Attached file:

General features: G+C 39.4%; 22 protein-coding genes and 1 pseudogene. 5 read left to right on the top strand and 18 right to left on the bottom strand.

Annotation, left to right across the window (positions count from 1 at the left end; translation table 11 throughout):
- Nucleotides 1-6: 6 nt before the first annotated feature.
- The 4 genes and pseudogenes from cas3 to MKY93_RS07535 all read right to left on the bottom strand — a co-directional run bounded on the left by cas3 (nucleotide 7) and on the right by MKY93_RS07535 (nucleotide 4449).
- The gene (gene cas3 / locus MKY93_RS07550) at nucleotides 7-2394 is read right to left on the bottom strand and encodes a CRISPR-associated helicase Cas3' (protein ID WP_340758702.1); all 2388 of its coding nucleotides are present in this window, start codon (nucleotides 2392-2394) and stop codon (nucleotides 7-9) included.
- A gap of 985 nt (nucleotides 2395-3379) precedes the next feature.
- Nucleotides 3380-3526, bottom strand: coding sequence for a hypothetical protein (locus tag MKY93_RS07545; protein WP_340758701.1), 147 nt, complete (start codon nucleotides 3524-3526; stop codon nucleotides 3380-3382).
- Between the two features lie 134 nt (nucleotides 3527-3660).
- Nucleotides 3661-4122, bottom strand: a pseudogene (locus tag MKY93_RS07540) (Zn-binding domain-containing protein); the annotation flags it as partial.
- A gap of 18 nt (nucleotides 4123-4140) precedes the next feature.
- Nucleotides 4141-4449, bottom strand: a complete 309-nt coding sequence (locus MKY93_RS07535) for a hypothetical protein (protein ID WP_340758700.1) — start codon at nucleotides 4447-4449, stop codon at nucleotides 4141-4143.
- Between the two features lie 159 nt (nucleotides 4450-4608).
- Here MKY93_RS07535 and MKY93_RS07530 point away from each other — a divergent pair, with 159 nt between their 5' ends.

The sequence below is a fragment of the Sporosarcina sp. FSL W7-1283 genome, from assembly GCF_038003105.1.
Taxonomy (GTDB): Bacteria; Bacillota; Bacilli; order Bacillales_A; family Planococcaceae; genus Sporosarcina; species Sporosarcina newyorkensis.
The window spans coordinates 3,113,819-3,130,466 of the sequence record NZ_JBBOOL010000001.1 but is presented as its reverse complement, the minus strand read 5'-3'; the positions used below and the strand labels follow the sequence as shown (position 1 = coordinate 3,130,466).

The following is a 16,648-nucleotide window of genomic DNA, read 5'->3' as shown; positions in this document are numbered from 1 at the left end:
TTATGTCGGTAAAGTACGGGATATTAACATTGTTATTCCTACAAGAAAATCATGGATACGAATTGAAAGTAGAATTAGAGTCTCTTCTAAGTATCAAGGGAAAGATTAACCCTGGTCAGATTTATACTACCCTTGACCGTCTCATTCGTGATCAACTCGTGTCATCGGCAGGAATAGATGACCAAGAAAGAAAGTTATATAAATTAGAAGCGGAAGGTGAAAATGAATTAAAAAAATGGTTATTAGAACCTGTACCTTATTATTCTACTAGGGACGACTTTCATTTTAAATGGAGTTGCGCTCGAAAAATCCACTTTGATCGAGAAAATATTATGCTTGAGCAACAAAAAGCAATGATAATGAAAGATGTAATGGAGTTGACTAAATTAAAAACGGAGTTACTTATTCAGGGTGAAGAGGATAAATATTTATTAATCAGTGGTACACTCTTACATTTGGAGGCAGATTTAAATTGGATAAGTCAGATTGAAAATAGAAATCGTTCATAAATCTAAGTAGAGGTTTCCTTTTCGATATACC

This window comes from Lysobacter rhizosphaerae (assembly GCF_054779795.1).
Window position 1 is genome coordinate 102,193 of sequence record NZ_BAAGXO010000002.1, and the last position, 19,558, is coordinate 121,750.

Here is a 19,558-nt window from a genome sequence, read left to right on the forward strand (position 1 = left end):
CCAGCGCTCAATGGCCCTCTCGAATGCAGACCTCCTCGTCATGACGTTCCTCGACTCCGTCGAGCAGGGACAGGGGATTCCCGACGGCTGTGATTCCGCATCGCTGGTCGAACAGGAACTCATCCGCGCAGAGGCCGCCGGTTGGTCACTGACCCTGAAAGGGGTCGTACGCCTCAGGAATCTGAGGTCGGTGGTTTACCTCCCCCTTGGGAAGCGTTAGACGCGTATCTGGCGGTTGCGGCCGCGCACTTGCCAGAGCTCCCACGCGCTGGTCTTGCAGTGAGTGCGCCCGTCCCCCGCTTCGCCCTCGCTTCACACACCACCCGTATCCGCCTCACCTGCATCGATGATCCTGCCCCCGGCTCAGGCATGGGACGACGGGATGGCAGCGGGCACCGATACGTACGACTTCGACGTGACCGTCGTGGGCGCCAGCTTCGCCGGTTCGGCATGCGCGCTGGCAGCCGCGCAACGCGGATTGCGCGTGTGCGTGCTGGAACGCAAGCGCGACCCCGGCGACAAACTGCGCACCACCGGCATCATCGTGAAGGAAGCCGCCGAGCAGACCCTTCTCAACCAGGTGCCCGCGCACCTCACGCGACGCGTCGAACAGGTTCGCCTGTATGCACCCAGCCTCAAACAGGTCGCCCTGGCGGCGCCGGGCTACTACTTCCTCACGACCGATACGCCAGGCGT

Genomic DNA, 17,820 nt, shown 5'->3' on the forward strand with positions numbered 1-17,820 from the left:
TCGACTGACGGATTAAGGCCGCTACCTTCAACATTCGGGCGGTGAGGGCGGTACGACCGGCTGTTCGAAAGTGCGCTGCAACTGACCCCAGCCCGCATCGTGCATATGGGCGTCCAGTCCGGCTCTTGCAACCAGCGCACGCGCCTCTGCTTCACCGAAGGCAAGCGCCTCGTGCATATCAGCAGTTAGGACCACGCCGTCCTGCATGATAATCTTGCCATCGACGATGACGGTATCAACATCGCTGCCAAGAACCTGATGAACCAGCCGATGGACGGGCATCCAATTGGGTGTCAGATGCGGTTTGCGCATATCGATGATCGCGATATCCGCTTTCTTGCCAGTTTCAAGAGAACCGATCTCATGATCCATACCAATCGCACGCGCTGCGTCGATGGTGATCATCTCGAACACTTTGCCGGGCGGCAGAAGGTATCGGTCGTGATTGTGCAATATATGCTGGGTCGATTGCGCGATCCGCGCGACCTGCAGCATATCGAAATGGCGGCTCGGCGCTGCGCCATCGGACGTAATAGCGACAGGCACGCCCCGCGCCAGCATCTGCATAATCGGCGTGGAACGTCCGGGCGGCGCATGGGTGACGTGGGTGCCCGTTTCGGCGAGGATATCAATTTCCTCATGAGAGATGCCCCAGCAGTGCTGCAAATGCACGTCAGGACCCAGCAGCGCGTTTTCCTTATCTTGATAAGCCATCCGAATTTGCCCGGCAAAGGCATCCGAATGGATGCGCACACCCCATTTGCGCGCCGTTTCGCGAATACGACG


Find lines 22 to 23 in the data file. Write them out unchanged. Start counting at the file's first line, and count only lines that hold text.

CCAGCGCTCAATGGCCCTCTCGAATGCAGACCTCCTCGTCATGACGTTCCTCGACTCCGTCGAGCAGGGACAGGGGATTCCCGACGGCTGTGATTCCGCATCGCTGGTCGAACAGGAACTCATCCGCGCAGAGGCCGCCGGTTGGTCACTGACCCTGAAAGGGGTCGTACGCCTCAGGAATCTGAGGTCGGTGGTTTACCTCCCCCTTGGGAAGCGTTAGACGCGTATCTGGCGGTTGCGGCCGCGCACTTGCCAGAGCTCCCACGCGCTGGTCTTGCAGTGAGTGCGCCCGTCCCCCGCTTCGCCCTCGCTTCACACACCACCCGTATCCGCCTCACCTGCATCGATGATCCTGCCCCCGGCTCAGGCATGGGACGACGGGATGGCAGCGGGCACCGATACGTACGACTTCGACGTGACCGTCGTGGGCGCCAGCTTCGCCGGTTCGGCATGCGCGCTGGCAGCCGCGCAACGCGGATTGCGCGTGTGCGTGCTGGAACGCAAGCGCGACCCCGGCGACAAACTGCGCACCACCGGCATCATCGTGAAGGAAGCCGCCGAGCAGACCCTTCTCAACCAGGTGCCCGCGCACCTCACGCGACGCGTCGAACAGGTTCGCCTGTATGCACCCAGCCTCAAACAGGTCGCCCTGGCGGCGCCGGGCTACTACTTCCTCACGACCGATACGCCAGGCGT

Genomic DNA, 17,820 nt, shown 5'->3' on the forward strand with positions numbered 1-17,820 from the left: